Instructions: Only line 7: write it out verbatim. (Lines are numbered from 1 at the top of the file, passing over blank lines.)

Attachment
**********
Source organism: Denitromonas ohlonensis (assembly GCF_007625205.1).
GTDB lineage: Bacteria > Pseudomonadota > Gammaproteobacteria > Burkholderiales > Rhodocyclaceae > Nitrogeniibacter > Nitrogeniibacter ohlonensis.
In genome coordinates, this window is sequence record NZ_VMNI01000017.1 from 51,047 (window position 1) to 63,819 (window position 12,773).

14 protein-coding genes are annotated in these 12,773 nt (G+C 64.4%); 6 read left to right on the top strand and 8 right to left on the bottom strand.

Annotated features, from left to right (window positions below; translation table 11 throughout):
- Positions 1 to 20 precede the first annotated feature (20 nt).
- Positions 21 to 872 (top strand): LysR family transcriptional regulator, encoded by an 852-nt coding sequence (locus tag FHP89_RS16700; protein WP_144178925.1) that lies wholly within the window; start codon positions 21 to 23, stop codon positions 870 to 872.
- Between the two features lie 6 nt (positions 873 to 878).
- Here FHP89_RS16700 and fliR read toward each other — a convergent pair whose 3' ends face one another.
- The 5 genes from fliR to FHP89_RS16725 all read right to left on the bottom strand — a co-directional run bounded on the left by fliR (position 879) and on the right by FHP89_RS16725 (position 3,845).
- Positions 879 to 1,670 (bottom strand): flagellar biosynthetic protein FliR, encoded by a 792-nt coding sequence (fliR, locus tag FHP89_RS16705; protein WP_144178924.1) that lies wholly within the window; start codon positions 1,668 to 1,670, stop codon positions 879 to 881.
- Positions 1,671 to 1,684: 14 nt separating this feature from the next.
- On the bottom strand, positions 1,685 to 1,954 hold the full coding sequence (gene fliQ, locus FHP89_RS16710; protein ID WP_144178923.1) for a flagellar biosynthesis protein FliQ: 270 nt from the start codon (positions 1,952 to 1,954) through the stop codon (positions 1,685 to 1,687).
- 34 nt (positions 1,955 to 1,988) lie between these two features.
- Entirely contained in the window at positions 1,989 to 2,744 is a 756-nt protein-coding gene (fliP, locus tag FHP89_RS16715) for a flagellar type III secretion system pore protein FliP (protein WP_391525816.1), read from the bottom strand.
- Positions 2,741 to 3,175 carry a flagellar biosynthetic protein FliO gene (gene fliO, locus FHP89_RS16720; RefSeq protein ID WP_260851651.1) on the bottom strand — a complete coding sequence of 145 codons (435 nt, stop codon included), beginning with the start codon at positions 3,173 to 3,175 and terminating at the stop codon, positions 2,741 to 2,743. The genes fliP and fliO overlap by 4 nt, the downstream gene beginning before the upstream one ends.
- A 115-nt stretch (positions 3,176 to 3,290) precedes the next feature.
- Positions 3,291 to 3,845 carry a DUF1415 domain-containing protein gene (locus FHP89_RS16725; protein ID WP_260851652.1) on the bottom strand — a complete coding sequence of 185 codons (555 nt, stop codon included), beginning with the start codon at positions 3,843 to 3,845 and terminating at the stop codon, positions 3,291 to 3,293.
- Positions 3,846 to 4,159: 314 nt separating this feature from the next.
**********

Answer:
- Positions 21 to 872 (top strand): LysR family transcriptional regulator, encoded by an 852-nt coding sequence (locus tag FHP89_RS16700; protein WP_144178925.1) that lies wholly within the window; start codon positions 21 to 23, stop codon positions 870 to 872.